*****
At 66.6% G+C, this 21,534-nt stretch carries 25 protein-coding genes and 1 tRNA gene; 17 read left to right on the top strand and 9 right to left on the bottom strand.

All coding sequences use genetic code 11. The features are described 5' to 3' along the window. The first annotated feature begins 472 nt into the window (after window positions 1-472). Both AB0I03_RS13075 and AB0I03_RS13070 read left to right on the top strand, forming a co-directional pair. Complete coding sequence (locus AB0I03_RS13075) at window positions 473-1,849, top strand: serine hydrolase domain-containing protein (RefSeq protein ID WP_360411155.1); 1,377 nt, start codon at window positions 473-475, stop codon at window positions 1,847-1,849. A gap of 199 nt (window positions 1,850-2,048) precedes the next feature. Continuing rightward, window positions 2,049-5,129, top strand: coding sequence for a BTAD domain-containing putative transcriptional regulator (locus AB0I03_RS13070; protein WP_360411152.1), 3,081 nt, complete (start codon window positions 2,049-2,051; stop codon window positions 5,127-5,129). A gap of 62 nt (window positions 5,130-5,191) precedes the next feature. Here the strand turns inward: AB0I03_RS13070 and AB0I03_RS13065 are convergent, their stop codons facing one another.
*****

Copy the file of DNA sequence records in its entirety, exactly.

At 66.6% G+C, this 21,534-nt stretch carries 25 protein-coding genes and 1 tRNA gene; 17 read left to right on the top strand and 9 right to left on the bottom strand.

All coding sequences use genetic code 11. The features are described 5' to 3' along the window. The first annotated feature begins 472 nt into the window (after window positions 1-472). Both AB0I03_RS13075 and AB0I03_RS13070 read left to right on the top strand, forming a co-directional pair. Complete coding sequence (locus AB0I03_RS13075) at window positions 473-1,849, top strand: serine hydrolase domain-containing protein (RefSeq protein ID WP_360411155.1); 1,377 nt, start codon at window positions 473-475, stop codon at window positions 1,847-1,849. A gap of 199 nt (window positions 1,850-2,048) precedes the next feature. Continuing rightward, window positions 2,049-5,129, top strand: coding sequence for a BTAD domain-containing putative transcriptional regulator (locus AB0I03_RS13070; protein WP_360411152.1), 3,081 nt, complete (start codon window positions 2,049-2,051; stop codon window positions 5,127-5,129). A gap of 62 nt (window positions 5,130-5,191) precedes the next feature. Here the strand turns inward: AB0I03_RS13070 and AB0I03_RS13065 are convergent, their stop codons facing one another.